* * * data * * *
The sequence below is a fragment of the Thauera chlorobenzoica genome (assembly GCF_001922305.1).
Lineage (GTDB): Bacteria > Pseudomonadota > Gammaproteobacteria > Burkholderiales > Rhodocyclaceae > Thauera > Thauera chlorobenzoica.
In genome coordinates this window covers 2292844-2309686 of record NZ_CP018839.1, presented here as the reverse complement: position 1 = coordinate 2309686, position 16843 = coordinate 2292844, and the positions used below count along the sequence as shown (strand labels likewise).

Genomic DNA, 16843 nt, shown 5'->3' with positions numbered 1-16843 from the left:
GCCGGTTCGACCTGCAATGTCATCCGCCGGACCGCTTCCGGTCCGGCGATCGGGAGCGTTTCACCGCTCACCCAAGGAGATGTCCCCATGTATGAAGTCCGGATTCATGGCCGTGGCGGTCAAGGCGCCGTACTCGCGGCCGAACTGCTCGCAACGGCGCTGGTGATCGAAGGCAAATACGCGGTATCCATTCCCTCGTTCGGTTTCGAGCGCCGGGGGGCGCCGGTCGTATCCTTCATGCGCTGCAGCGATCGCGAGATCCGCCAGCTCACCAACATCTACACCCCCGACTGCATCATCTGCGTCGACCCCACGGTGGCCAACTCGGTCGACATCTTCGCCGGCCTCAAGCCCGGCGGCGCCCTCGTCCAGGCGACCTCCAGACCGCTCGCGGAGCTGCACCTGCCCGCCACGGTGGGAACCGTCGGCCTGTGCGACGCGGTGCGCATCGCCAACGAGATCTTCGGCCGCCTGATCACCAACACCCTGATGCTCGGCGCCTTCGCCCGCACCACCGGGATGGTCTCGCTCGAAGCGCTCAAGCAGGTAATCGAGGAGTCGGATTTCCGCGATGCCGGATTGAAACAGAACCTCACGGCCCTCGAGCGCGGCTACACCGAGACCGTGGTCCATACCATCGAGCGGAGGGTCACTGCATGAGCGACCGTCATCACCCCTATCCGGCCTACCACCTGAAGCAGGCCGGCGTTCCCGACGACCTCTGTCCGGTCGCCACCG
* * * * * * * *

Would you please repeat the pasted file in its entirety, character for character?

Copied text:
The sequence below is a fragment of the Thauera chlorobenzoica genome (assembly GCF_001922305.1).
Lineage (GTDB): Bacteria > Pseudomonadota > Gammaproteobacteria > Burkholderiales > Rhodocyclaceae > Thauera > Thauera chlorobenzoica.
In genome coordinates this window covers 2292844-2309686 of record NZ_CP018839.1, presented here as the reverse complement: position 1 = coordinate 2309686, position 16843 = coordinate 2292844, and the positions used below count along the sequence as shown (strand labels likewise).

Genomic DNA, 16843 nt, shown 5'->3' with positions numbered 1-16843 from the left:
GCCGGTTCGACCTGCAATGTCATCCGCCGGACCGCTTCCGGTCCGGCGATCGGGAGCGTTTCACCGCTCACCCAAGGAGATGTCCCCATGTATGAAGTCCGGATTCATGGCCGTGGCGGTCAAGGCGCCGTACTCGCGGCCGAACTGCTCGCAACGGCGCTGGTGATCGAAGGCAAATACGCGGTATCCATTCCCTCGTTCGGTTTCGAGCGCCGGGGGGCGCCGGTCGTATCCTTCATGCGCTGCAGCGATCGCGAGATCCGCCAGCTCACCAACATCTACACCCCCGACTGCATCATCTGCGTCGACCCCACGGTGGCCAACTCGGTCGACATCTTCGCCGGCCTCAAGCCCGGCGGCGCCCTCGTCCAGGCGACCTCCAGACCGCTCGCGGAGCTGCACCTGCCCGCCACGGTGGGAACCGTCGGCCTGTGCGACGCGGTGCGCATCGCCAACGAGATCTTCGGCCGCCTGATCACCAACACCCTGATGCTCGGCGCCTTCGCCCGCACCACCGGGATGGTCTCGCTCGAAGCGCTCAAGCAGGTAATCGAGGAGTCGGATTTCCGCGATGCCGGATTGAAACAGAACCTCACGGCCCTCGAGCGCGGCTACACCGAGACCGTGGTCCATACCATCGAGCGGAGGGTCACTGCATGAGCGACCGTCATCACCCCTATCCGGCCTACCACCTGAAGCAGGCCGGCGTTCCCGACGACCTCTGTCCGGTCGCCACCG